Exploring Potholes State Park
Casey McCarthy/Columbia Basin Herald A look out around the Potholes region from one of a number of trails within Potholes State Park.
Casey McCarthy/Columbia Basin Herald Water runs towards the reservoir alongside one of the many trails in Potholes State Park.
Casey McCarthy/Columbia Basin Herald A sandy trail in Potholes State Park is lined by tall grass and brush on both sides, a testament to various different landscapes that spot the area.
Casey McCarthy/Columbia Basin Herald Tall grass and brush line both sides of the running stream beside the Frenchman Hills Trail inside Potholes State Park.
Casey McCarthy/Columbia Basin Herald A look out across the water from Frenchman Hills Trail inside Potholes State Park.
| August 6, 2019 11:29 PM
POTHOLES STATE PARK — As the summer heat bears down, any excuse to find yourself near the water is a good one. A trip to Potholes State Park, just off O’Sullivan Dam, provides visitors a great chance to explore the area, with a quick getaway to shoreline to cool off.
The park offers around three miles of hiking trails scattered around the area in addition the boating, fishing, skiing, swimming and countless other activities provided along the water’s edge.
The water’s themselves provide a year-round hotspot for fishing. Yellow perch, largemouth bass, rainbow trout and walleye roam the waters in the area. If a dip in the water sounds more suitable, the area has around 6,000 feet of shoreline, according to the Washington State Parks site.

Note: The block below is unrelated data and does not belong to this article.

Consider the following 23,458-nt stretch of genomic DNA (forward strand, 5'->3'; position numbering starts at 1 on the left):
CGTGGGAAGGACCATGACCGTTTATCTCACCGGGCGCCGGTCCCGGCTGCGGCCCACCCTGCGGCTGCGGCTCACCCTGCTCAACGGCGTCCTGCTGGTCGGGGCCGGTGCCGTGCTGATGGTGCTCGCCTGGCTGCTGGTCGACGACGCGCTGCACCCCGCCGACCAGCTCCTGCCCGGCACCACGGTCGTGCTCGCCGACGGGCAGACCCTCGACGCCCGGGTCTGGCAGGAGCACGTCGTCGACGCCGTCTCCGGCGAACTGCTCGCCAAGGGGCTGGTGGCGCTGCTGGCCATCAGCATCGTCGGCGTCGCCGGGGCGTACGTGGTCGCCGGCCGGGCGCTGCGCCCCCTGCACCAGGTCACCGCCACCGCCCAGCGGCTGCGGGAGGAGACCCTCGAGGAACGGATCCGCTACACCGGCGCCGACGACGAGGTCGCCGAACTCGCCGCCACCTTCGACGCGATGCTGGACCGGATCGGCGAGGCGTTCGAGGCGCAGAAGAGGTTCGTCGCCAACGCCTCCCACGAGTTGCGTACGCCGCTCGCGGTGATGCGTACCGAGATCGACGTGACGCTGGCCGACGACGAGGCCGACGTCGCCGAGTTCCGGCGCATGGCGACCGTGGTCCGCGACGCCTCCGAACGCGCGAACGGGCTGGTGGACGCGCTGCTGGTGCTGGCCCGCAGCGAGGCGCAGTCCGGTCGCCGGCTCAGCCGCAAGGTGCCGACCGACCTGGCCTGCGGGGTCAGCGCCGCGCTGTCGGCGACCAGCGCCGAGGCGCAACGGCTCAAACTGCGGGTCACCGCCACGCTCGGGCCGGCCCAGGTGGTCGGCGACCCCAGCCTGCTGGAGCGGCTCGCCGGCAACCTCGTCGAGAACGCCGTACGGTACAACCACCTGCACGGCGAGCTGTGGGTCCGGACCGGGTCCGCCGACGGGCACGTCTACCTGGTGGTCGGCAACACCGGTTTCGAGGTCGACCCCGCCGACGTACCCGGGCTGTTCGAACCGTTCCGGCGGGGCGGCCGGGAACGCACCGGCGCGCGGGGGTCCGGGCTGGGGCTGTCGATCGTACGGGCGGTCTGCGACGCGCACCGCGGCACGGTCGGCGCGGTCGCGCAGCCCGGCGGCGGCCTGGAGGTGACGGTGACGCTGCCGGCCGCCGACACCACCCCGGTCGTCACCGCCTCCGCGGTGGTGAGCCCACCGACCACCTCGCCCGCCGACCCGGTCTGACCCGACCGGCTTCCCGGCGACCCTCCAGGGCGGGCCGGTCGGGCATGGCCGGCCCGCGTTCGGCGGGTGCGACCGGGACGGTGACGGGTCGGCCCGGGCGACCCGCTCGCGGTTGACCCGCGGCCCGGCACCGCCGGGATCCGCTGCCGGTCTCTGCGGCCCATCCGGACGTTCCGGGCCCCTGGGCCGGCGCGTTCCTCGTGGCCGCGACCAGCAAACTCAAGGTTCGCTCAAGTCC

A mixture of desert terrain and marshlands make up much of the area. The trails that wind through the park provide visitors, perhaps taking a break from enjoying the lakes themselves, to see all the area has to offer including, an abundance of birds and other wildlife.
Throughout the seasons, visitors could perhaps see sandhill cranes in the late parts of February and early March. Or later in the season, near May, sage thrashers, lark sparrows, and both burrowing and long-eared owls can be seen above.
Making the trek into the dunes and marshlands off the coast, visitors can view any number of different areas with a wide variety of options to take as you make your way through the park and wildlife area. Across the road from the large reservoir and its scattered islands, lies the Columbia National Wildlife Refuge carved and careened through the region.
Three picnic shelters, 73 unsheltered picnic tables, and all-day use facilities provide visitors a chance to rest, or bring out the family for the day. The park itself has 773 acres of camping area for overnight visits or weekend trips.
Visitors can purchase a one-day pass at the automated pay stations in the park, or have their Discover Pass with them when they visit.